Hydro Flasks for the Cold, the Hot, and the Snuggly

I have a history with the Hydro Flask lineup of double-wall vacuum-insulated reusable water bottles. They’ve been there for me through the thick and thin of every snowshoe outing, every summer hike, and every camping trip.

My love affair with the Hydro Flask started with the 21 oz. Standard Mouth Insulated Water Bottle. Over the years, my Hydro Flask family has expanded. It includes the 18 oz. Wide Mouth Flask (Hydro Flask now offers an upgraded 20 oz) and the 64 oz. Wide Mouth Growler.

three Hydro Flask bottles sitting next to each other against a wall

The author’s Hydro Flask family. Photo: Ryan Alford

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True Workhorse

In my review of the Standard Mouth Water Bottle, I described it as a “workhorse.” The flask contained it all (before and after the trail): hot coffee, a cold energy drink, and some runny Cream of Wheat. It kept it hot, and it kept it cold—whatever the purpose.

Beyond using the flask for its sole purpose, I used the butt-end of the bottle to hammer in some tent stakes. It left a few marks on the flask’s non-toxic powder coating, but nothing that won’t prevent it from doing its job in the future.  Plus, my flask is covered in stickers—a personalized approach I take when most things have a blank slate. It was begging for some stickers, honest.

Read More: Standard Mouth Insulated Water Bottle Review: Hydro Flask is a Workhorse

The Comparison to Plastic

Over the past few years, I’ve discovered that most plastic water bottles have become a nuisance.

The lids tend to become misplaced—if they’re not attached—altogether disconnecting from the bottle and rendering it useless as a sippy cup.  Or, worse, the dishwasher machine melts the bottles beyond recognition (because I’m too lazy to hand-wash them). Then, they find their way into my recycle bin.

While every Hydro Flask is entirely recyclable, there’s no reason for it to find its way to the bin—unless it’s been used as a hammer and it’s damaged. So be kind to your Hydro Flask, for it will return your kindness by keeping your hots hot (for up to 12 hours) and your colds cold (for up to 24 hours). No plastic water bottle can compare!

Read More: The Waste-Free Solution to Trail Snacks: ECOlunchbox Splash Box Review

chart indicating the difference in mouth sizes for Hydro Flask water bottles

The Wide Mouth is approximately 1 cm wider than the standard size. Photo: Hydro Flask

Specific Uses

While the Standard Mouth Hydro Flask has multiple purposes, including, of course, snowshoeing, the two new Wide Mouth additions to my flask family have a more specified purpose.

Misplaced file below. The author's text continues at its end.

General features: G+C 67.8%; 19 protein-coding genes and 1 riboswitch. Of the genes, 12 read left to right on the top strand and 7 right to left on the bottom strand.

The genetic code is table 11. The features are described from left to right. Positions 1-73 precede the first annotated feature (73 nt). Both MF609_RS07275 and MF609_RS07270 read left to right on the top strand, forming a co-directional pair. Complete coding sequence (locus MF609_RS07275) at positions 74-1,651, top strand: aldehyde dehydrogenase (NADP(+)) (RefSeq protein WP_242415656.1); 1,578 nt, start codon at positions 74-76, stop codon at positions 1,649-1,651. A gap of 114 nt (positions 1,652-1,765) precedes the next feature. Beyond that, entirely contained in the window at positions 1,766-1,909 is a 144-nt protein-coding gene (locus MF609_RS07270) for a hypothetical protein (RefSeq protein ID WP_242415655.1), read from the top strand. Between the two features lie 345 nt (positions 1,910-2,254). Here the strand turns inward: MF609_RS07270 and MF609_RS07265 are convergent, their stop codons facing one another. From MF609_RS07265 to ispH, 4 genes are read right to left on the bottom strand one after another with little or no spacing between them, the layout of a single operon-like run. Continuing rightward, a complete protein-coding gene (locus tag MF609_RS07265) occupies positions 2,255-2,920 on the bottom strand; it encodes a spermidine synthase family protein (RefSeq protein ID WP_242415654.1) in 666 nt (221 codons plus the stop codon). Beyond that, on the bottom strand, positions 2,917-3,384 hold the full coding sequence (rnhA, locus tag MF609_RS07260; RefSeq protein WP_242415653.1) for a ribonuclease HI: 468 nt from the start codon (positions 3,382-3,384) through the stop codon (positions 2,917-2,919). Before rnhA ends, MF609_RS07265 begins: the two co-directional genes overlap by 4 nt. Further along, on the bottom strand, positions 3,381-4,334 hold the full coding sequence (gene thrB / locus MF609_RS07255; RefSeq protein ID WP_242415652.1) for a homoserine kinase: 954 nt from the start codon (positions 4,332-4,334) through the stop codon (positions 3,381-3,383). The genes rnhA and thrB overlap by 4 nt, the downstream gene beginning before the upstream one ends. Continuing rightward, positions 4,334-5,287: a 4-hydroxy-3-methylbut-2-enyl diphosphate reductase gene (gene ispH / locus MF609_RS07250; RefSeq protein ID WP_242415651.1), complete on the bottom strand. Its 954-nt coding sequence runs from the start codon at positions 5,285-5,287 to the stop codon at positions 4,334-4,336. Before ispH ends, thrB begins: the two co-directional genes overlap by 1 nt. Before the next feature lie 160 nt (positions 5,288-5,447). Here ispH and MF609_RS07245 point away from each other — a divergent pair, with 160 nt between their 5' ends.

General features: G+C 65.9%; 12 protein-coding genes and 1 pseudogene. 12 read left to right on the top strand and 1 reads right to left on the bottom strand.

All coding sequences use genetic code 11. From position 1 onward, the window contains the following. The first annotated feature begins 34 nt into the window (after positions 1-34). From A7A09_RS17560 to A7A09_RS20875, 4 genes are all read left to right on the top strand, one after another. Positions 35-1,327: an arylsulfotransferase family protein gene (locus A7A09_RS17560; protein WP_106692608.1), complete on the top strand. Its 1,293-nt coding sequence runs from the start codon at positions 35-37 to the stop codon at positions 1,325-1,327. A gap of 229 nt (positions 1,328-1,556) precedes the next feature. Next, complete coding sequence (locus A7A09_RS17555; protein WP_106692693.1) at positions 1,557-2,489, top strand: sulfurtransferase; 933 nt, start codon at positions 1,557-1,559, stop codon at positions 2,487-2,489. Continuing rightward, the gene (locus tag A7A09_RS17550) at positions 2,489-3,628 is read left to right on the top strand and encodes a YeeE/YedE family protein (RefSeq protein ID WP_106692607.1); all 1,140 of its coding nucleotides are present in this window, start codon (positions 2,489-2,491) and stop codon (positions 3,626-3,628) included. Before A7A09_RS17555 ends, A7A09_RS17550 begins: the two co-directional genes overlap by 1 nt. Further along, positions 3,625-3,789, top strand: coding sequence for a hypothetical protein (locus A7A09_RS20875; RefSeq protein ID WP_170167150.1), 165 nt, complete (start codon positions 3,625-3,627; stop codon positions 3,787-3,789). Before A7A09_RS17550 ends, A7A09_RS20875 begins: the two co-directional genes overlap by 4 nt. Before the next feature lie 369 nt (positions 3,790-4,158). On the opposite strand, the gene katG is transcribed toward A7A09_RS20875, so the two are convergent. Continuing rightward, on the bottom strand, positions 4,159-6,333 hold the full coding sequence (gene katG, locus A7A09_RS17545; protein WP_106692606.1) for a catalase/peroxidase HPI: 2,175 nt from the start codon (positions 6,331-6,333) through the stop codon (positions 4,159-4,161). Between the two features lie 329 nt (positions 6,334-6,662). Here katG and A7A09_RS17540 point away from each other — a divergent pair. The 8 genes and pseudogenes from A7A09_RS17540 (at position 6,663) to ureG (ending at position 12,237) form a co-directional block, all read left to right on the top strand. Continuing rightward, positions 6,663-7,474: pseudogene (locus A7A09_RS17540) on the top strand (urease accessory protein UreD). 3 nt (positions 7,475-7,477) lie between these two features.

The Wide Mouth Flask

The 18 oz. Wide Mouth Flask is my new go-to coffee mug. My Wide Mouth Flask has a Hydro Flip Lid, but the most recent 20 oz model includes the Flex Sip Lip. While it’s not quite as tall as the Standard Mouth—and has no metal opening that can scald your lip when drinking hot liquids—the 18 oz Wide Mouth flask is just right. It fits in most cup holders and doesn’t become top-heavy when full.

My one complaint is that my Hydro Flip lid doesn’t sit flush with the flask’s opening (upgraded in the newest model). This design means that coffee (or other liquids) can get lodged between the lip of the flask’s mouth and the cap—in essence, slightly dripping down your chest when dislodged. To prevent unwanted shirt stains, I only wear dark colors when drinking from a flask with the Hydro Flip lid in place.

Read More: Upgrade Your Camp Kitchen With These 6 Great Items

side by side: Hydro Flask Wide Mouth Flask 2012 and 2022

L: The blue version of the 18 oz flask in my Hydro Flask family. R: The upgraded 20 oz Wide Mouth. Photos: Hydro Flask

The Growler

The 64 oz. Wide Mouth Growler is a hoss. I wouldn’t consider it a water bottle; it’s more like a milk keg (and functions like one).

And why is it called the Growler? It’s simple: It can carry a growler of beer (half a gallon… or 64 ounces). Sure, you can put other liquid refreshments in the growler, but why would you? Use it for beer. Use it for its sole purpose. You can even take your Hydro Flask Growler winter camping or for an overnight snowshoe outing for a tasty apres beverage!

The first beer to enter the bowels of my Hydro Flask Growler was 64 ounces of Tommyknocker Brewery’s Imperial Maple Nut Brown Ale. So tasty! Yes, please have some. And have it in a Hydro Flask Growler.

Read More: Beer Review: Rogue Hazelnut Brown Nectar

product photo: Hydro Flask 64oz Growler

The most recent version of the Hydro Flask 64 oz Growler. Photo: Hydro Flask

Do you own any Hydro Flasks for your snowshoeing adventures? What is your favorite? Please let us know in the comments below.

This article was first published on December 10, 2012, and was most recently updated on January 12, 2023.

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About the author

Ryan Alford

Ryan Alford is the founder of Snowshoe Magazine and River Sports Magazine. He now spends his days in Texas working for Lockheed Martin but dreaming of being back in the mountains of his home state of Colorado.

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